Wardside Gazette No. 43
April 2014 · Editor: Resident Margery Neill and Resident Andrew Hodge
There were no new permanent residents last month but we welcomed Mr Barry Barrat from Muthill, Mrs Isobel Johnstone from Milngavie, Glasgow and Miss Isobel Dow from Callander for periods of respite and hope they all enjoyed their stay with us.
Birthday Wishes are sent to Mrs L. Noble and Miss Catherine MacQueen who both celebrated birthdays last month.
With a mixture of regret and understanding we have to report that in a few days time Cath Fox will be leaving us and moving to a care home in the vicinity of her family in the south of England. Although we will miss her, it is a sensible move to make. We wish you well, Cath, and that you quickly settle into your new home. No doubt, your families will be delighted.
We were extremely sorry to learn of the death of Dr. Stanley Fordham while he was in hospital. Stanley, a very quiet and learned gentleman, had been a resident for nearly four years and, in a few months time, would have been 100 years of age. Despite his disability, he always maintained a quiet dignity and had a smile for everyone.
All Staff had two training sessions on Moving & Handling and, later in the month, on the subject of Parkinsons Disease. Margaret McPherson and Mairi Scott attended a Strength & Balance Training Day in Perth – to assist residents with walking difficulties and exercises.
Last month’s Competition was not a great success. Only eight entries were received and some totally misunderstood that only four-letter words each containing the letter ‘i ’were required. But it is congratulations to the winner – Phoebe Coull – who had 21 correct words and received the prize of a box of chocolates. However, it has been decided to discontinue the competition meantime until a simpler one can be found that might encourage more residents to take part.
Before starting our Quiz on the evening of Wednesday the 19th, the class held a minute’s silence in remembrance of Stanley Fordham who had passed away that day. Stanley, in his own quiet way, was a very intelligent and enthusiastic member and didn’t miss many Quiz evenings.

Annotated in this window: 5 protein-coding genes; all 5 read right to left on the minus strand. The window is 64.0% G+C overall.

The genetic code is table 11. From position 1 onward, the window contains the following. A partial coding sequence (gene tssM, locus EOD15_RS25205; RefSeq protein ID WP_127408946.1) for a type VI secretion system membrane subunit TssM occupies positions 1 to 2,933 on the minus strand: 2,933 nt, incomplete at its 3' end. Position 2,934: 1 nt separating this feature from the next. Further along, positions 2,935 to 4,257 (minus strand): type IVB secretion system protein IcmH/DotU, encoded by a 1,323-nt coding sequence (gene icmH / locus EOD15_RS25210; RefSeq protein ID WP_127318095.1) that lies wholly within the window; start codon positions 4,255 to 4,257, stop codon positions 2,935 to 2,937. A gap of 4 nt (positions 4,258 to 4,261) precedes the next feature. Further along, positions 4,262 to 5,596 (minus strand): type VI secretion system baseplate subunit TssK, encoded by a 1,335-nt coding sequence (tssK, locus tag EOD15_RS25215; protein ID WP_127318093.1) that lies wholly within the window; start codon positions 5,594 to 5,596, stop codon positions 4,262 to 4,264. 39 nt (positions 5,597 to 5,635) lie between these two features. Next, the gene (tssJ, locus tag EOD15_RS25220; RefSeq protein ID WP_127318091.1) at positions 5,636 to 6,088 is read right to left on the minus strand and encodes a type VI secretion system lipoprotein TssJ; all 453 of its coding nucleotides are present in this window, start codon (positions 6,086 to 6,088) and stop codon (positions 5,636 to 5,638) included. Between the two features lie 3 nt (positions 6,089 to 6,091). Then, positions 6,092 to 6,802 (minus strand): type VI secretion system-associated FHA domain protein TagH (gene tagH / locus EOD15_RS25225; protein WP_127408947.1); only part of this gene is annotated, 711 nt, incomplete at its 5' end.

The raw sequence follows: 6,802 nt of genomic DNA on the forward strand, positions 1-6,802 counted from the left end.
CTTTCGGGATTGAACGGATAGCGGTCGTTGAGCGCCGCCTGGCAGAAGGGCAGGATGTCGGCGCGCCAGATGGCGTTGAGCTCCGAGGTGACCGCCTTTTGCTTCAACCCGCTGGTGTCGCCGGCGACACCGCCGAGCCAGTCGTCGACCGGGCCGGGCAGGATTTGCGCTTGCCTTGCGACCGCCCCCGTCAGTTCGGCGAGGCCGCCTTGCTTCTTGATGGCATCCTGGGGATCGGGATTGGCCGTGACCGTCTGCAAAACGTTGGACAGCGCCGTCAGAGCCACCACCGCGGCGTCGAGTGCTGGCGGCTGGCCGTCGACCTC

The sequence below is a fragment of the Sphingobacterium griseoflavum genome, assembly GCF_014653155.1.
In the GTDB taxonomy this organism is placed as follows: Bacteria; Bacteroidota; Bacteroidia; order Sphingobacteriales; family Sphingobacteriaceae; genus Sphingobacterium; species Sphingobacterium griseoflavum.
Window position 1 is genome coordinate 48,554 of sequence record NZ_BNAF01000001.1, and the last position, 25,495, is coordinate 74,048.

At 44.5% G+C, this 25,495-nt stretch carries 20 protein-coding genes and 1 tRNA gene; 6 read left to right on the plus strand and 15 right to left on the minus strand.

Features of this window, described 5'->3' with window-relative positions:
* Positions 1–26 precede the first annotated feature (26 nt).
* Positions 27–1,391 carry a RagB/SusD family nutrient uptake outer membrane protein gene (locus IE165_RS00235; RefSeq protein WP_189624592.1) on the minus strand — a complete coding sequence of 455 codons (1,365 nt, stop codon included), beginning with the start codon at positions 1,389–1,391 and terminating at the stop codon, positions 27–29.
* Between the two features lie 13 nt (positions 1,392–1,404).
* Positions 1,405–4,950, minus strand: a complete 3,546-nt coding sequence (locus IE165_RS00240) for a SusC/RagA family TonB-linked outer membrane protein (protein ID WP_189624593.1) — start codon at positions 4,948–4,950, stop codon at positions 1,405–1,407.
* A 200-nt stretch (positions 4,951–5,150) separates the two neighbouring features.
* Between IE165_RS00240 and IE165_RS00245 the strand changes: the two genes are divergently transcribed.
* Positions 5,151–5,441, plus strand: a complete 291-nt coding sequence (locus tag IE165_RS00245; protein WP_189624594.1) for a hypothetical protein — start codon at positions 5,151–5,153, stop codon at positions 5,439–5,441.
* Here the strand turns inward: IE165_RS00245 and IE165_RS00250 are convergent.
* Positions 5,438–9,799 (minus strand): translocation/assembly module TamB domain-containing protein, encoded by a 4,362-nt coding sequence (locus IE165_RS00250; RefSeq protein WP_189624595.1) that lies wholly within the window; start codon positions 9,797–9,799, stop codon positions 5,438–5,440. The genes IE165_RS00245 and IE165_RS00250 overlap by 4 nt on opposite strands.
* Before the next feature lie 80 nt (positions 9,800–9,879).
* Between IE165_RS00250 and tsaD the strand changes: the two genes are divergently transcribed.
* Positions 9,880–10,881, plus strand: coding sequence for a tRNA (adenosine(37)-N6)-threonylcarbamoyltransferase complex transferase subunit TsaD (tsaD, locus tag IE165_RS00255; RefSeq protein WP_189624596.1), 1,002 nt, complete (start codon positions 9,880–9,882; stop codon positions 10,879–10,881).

Last month kept the members busy making a variety of items. Firstly it was Gift Bags – then, for St. Davids Day, it was leeks and a dragon – and, for St. Patricks Day, it was Shamrocks. Now, they are making a length of bunting that will be incorporated in a Crieff project which will have bunting all around the town.
Rev A Barton of the Episcopal Church on Friday 20th April at 11am in the small lounge.
Rev K Buwert of the Church of Scotland on Tuesday 29th April at 2.30pm in the large lounge.
In the January Gazette, a suggestion was made that residents might wish to share an interesting story or incident that they had experienced and as a result three were received, two of which can be accommodated in this issue while the other will be saved for the May issue.
With the coming of Spring.
Spring with its birds – Robins trill and call. Chaffinches chirp and squeak. Tits tut-tut and shout. Thrushes sing to our hearts. Blackbirds battle for mates. But here we are besieged by rooks – often called crows, a generic name, or corbies, a Scottish name. They’re building nests in the Y shapes made by side branches growing off the main branches. The high winds of early March – in like a lion, out like a lamb – agitated some birds. I noticed one nest being built that simply vanished. The soft furnishings are supplied by beak fulls of dead leaves for the arrival of the chicks. Another seasonal cycle is starting. AI.
We did not know we had a resident poet in our midst. Here is a poem selected from an album full of poems written by Asta Alexander. It is was considered appropriate to ‘us oldies’ at Wardside House and a nice ending to the Gazette.
The Sun Through Our Life.
When we are growing older,
We think the day is done,
Don’t notice all the beauty,
In the evening sun.
We think about the morning,
In the newly risen sun,
As children we are playing,
And having lots of fun.
We think about the midday,
When the sun is bright and hot,
Then we were in our prime of life,
And doing quite a lot.
We think about the afternoon,
When the sun is not too high,
Though still both warm and pleasant,
But we find time getting by.
And when at last the evening comes,
We think the day is done,
But look at nature’s beauty,
In the the evening sun.